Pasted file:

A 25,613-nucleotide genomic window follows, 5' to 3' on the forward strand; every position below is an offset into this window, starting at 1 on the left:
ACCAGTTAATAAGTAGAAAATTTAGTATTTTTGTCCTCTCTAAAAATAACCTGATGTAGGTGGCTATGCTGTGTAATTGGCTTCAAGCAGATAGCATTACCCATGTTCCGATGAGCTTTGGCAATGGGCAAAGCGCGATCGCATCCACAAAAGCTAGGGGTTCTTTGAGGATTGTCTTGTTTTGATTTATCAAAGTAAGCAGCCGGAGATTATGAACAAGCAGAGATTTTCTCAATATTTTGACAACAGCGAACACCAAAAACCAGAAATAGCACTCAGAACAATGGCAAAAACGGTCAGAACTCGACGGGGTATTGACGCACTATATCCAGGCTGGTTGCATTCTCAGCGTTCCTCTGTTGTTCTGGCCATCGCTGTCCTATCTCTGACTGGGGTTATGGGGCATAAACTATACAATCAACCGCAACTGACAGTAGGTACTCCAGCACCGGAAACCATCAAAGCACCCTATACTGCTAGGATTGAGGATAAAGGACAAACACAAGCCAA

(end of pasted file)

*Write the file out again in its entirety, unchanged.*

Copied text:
A 25,613-nucleotide genomic window follows, 5' to 3' on the forward strand; every position below is an offset into this window, starting at 1 on the left:
ACCAGTTAATAAGTAGAAAATTTAGTATTTTTGTCCTCTCTAAAAATAACCTGATGTAGGTGGCTATGCTGTGTAATTGGCTTCAAGCAGATAGCATTACCCATGTTCCGATGAGCTTTGGCAATGGGCAAAGCGCGATCGCATCCACAAAAGCTAGGGGTTCTTTGAGGATTGTCTTGTTTTGATTTATCAAAGTAAGCAGCCGGAGATTATGAACAAGCAGAGATTTTCTCAATATTTTGACAACAGCGAACACCAAAAACCAGAAATAGCACTCAGAACAATGGCAAAAACGGTCAGAACTCGACGGGGTATTGACGCACTATATCCAGGCTGGTTGCATTCTCAGCGTTCCTCTGTTGTTCTGGCCATCGCTGTCCTATCTCTGACTGGGGTTATGGGGCATAAACTATACAATCAACCGCAACTGACAGTAGGTACTCCAGCACCGGAAACCATCAAAGCACCCTATACTGCTAGGATTGAGGATAAAGGACAAACACAAGCCAA